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Thursday, May 6, 2021

The Underground opens up the pit again

After a year-long closure, the popular Bellingham club returns to the local nightlife scene

The Underground venue is silent at sunset in Bellingham, Wash. on April 11, 2021. After a year-long closure, the Underground reopened its doors to the public on April 2, 2021.
The Underground venue is silent at sunset in Bellingham, Wash. on April 11, 2021 following long-awaited nights of partying the previous weekend. After a year-long closure, The Underground reopened its doors to the public on April 2, 2021. // Photo by Clay Wren

By Clay Wren

The Underground nightclub opened its doors on Friday, April 2, after over a year in hibernation. 

According to the governor’s office’s Phase 3 indoor entertainment requirements, karaoke, games and indoor seating are allowed, with adherence to social distancing. As social distancing is required, dancing is not allowed, and the venue is only open from 9 p.m. to 12 a.m. on Friday and Saturday nights.

Julie Rofkar, co-owner of both The Underground and The Royal nightclubs with Brian Tines, said that there has been hesitation about patrons returning, because “it’s a dance club, so people want to go out dancing, but that’s not allowed.”

Rofkar and Tines have made efforts to safeguard the venue from COVID-19 transmission, including revamping the layout, limiting admission and strictly adhering to cleaning protocols. 

“The best things you can do to stay safe at a nightclub are the same things you would do to stay safe anywhere outside the home: wear a mask, stay 6 feet away from other people you don’t live with, wash or sanitize your hands regularly and download WA Notify on your phone,” said Jennifer Moon, Whatcom County Health Department’s public information officer, via email. WA Notify is an application that uses smartphones to alert users if they have been exposed to COVID-19.

Moon said the safety of indoor spaces depends on compliance with the “Roadmap to Recovery” Phase 3 mandates, but recommended avoiding crowded indoor spaces “until medical experts say it’s safe to resume such activities,” vaccinated or not. The guidance mandates a maximum 50% capacity, along with stipulations for indoor seating.

Anna Smith, a Western alumna from the class of 2021, went to The Underground during the opening weekend to celebrate a friend’s birthday. She said that the scene was way more relaxed compared to the nightclub before the pandemic. “I didn’t have to wait in line, wait to get a drink,” she said.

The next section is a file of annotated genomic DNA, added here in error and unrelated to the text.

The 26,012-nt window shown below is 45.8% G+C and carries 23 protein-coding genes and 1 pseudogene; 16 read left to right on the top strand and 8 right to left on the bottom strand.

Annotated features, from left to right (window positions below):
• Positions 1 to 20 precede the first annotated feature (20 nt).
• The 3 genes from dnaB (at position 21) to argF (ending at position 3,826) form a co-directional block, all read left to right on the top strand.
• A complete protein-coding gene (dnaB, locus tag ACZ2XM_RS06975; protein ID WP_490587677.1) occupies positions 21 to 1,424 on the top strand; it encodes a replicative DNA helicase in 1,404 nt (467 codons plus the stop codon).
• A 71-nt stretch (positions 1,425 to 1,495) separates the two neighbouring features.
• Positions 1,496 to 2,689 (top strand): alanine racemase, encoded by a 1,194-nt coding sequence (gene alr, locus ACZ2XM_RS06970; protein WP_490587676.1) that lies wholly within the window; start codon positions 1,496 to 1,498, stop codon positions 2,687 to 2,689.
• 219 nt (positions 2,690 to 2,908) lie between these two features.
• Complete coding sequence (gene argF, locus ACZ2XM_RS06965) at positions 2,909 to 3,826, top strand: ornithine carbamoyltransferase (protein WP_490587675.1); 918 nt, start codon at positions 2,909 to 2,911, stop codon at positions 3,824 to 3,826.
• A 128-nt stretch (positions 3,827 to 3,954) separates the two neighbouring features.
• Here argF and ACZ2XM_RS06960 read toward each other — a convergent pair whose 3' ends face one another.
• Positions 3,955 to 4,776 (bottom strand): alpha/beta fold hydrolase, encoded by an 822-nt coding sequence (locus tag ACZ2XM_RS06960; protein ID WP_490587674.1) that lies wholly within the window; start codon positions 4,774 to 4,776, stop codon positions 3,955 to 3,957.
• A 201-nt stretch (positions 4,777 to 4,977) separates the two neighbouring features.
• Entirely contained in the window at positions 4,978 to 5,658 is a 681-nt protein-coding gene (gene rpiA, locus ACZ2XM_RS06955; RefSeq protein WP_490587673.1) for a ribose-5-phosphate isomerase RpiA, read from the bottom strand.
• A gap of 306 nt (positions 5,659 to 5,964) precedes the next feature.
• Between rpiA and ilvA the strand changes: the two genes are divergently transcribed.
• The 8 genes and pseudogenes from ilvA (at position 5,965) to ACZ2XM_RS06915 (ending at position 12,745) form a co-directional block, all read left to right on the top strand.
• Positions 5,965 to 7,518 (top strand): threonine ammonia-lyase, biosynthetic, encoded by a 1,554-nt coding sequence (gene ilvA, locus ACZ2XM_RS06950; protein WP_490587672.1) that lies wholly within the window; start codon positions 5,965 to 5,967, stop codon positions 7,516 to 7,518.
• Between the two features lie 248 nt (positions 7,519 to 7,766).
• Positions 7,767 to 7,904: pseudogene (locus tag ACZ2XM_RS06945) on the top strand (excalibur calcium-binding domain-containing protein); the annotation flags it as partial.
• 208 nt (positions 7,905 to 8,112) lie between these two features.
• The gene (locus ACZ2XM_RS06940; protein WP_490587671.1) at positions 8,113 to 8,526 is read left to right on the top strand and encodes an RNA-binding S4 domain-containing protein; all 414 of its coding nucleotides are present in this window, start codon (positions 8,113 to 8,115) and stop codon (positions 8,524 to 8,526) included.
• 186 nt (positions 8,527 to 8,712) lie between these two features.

Smith said that as well as being vaccinated, she keeps a small circle of friends and follows social distancing guidelines. Smith said that she would probably not attend if she wasn’t vaccinated.

“Overall, I felt pretty safe in regard to [COVID-19],” she said.

Tines and Rofkar have owned The Underground for over ten years, but are uncertain over its future.

“[We] still don’t have a clear path, we are limping along right now,” Tines said. Both co-owners were reluctant to re-open The Underground at all. 

They are expecting that Phase 4 will allow dancing, but are uncertain about that timeline. Pierce, Cowlitz and Whitman counties were recently moved back to Phase 2.

“We really don’t know what to expect, or how we are gonna do it, but we have to try,” Rofkar said.

The Washington State Health Department mandates nightclubs to close at midnight, which Tines said is primetime, noting that early closures hurt the sales. “We don’t get busy until 10:00-10:30,” he said.

As more people get vaccinated, Tines predicted that the nightclub scene will come back “stronger than before the pandemic, I think people are really looking forward to something to do.”

Tines pointed towards the Roaring Twenties after the 1918 pandemic from the H1N1 virus.

“I think the nightclub scene will be very vibrant,” he said.

Clay Wren is a third-year finance major and journalism minor who uncovers the hidden stories of Bellingham. He can be reached any time at wrenc2@wwu.edu.

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